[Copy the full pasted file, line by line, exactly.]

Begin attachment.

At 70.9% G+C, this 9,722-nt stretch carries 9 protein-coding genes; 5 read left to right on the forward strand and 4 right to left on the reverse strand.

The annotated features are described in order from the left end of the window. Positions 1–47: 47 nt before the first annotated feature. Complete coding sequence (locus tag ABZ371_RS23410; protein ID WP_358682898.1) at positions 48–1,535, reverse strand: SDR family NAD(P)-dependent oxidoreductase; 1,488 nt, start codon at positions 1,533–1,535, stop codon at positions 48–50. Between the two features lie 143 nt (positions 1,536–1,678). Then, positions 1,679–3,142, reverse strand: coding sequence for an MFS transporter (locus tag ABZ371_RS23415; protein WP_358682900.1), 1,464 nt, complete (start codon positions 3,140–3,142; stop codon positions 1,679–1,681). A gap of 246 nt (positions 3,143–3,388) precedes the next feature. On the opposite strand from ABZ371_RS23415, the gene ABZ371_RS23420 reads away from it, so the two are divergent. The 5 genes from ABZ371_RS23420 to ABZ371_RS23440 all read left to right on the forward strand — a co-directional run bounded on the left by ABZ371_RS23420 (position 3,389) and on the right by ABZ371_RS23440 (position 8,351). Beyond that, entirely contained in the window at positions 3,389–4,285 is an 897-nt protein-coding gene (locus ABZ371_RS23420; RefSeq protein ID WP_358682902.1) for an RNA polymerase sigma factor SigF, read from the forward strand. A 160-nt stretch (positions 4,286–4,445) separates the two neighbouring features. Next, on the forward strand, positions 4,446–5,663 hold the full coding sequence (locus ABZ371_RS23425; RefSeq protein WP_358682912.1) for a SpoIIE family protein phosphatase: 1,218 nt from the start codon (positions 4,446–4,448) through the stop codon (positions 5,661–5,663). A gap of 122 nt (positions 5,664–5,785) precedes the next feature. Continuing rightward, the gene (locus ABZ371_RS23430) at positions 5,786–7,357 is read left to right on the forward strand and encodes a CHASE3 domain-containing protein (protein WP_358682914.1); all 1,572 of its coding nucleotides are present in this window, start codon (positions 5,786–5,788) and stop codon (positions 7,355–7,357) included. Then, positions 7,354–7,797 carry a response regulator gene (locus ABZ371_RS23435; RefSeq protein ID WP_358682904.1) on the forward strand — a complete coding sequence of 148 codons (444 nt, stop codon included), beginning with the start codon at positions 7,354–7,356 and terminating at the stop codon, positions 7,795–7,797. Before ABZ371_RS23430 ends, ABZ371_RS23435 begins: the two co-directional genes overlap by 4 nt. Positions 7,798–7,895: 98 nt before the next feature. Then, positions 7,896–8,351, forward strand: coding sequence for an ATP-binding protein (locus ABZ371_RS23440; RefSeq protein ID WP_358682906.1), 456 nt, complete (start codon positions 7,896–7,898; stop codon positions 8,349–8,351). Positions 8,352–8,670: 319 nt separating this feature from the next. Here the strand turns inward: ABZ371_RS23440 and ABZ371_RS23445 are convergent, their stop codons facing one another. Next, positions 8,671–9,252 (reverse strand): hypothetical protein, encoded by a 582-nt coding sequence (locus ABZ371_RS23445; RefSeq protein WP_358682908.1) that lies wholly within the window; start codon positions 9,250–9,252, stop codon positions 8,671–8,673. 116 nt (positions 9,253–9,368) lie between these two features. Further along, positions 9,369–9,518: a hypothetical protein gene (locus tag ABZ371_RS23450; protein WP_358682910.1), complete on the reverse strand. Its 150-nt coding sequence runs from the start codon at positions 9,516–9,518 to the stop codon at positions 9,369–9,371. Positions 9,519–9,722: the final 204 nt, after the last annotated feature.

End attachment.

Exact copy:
At 70.9% G+C, this 9,722-nt stretch carries 9 protein-coding genes; 5 read left to right on the forward strand and 4 right to left on the reverse strand.

The annotated features are described in order from the left end of the window. Positions 1–47: 47 nt before the first annotated feature. Complete coding sequence (locus tag ABZ371_RS23410; protein ID WP_358682898.1) at positions 48–1,535, reverse strand: SDR family NAD(P)-dependent oxidoreductase; 1,488 nt, start codon at positions 1,533–1,535, stop codon at positions 48–50. Between the two features lie 143 nt (positions 1,536–1,678). Then, positions 1,679–3,142, reverse strand: coding sequence for an MFS transporter (locus tag ABZ371_RS23415; protein WP_358682900.1), 1,464 nt, complete (start codon positions 3,140–3,142; stop codon positions 1,679–1,681). A gap of 246 nt (positions 3,143–3,388) precedes the next feature. On the opposite strand from ABZ371_RS23415, the gene ABZ371_RS23420 reads away from it, so the two are divergent. The 5 genes from ABZ371_RS23420 to ABZ371_RS23440 all read left to right on the forward strand — a co-directional run bounded on the left by ABZ371_RS23420 (position 3,389) and on the right by ABZ371_RS23440 (position 8,351). Beyond that, entirely contained in the window at positions 3,389–4,285 is an 897-nt protein-coding gene (locus ABZ371_RS23420; RefSeq protein ID WP_358682902.1) for an RNA polymerase sigma factor SigF, read from the forward strand. A 160-nt stretch (positions 4,286–4,445) separates the two neighbouring features. Next, on the forward strand, positions 4,446–5,663 hold the full coding sequence (locus ABZ371_RS23425; RefSeq protein WP_358682912.1) for a SpoIIE family protein phosphatase: 1,218 nt from the start codon (positions 4,446–4,448) through the stop codon (positions 5,661–5,663). A gap of 122 nt (positions 5,664–5,785) precedes the next feature. Continuing rightward, the gene (locus ABZ371_RS23430) at positions 5,786–7,357 is read left to right on the forward strand and encodes a CHASE3 domain-containing protein (protein WP_358682914.1); all 1,572 of its coding nucleotides are present in this window, start codon (positions 5,786–5,788) and stop codon (positions 7,355–7,357) included. Then, positions 7,354–7,797 carry a response regulator gene (locus ABZ371_RS23435; RefSeq protein ID WP_358682904.1) on the forward strand — a complete coding sequence of 148 codons (444 nt, stop codon included), beginning with the start codon at positions 7,354–7,356 and terminating at the stop codon, positions 7,795–7,797. Before ABZ371_RS23430 ends, ABZ371_RS23435 begins: the two co-directional genes overlap by 4 nt. Positions 7,798–7,895: 98 nt before the next feature. Then, positions 7,896–8,351, forward strand: coding sequence for an ATP-binding protein (locus ABZ371_RS23440; RefSeq protein ID WP_358682906.1), 456 nt, complete (start codon positions 7,896–7,898; stop codon positions 8,349–8,351). Positions 8,352–8,670: 319 nt separating this feature from the next. Here the strand turns inward: ABZ371_RS23440 and ABZ371_RS23445 are convergent, their stop codons facing one another. Next, positions 8,671–9,252 (reverse strand): hypothetical protein, encoded by a 582-nt coding sequence (locus ABZ371_RS23445; RefSeq protein WP_358682908.1) that lies wholly within the window; start codon positions 9,250–9,252, stop codon positions 8,671–8,673. 116 nt (positions 9,253–9,368) lie between these two features. Further along, positions 9,369–9,518: a hypothetical protein gene (locus tag ABZ371_RS23450; protein WP_358682910.1), complete on the reverse strand. Its 150-nt coding sequence runs from the start codon at positions 9,516–9,518 to the stop codon at positions 9,369–9,371. Positions 9,519–9,722: the final 204 nt, after the last annotated feature.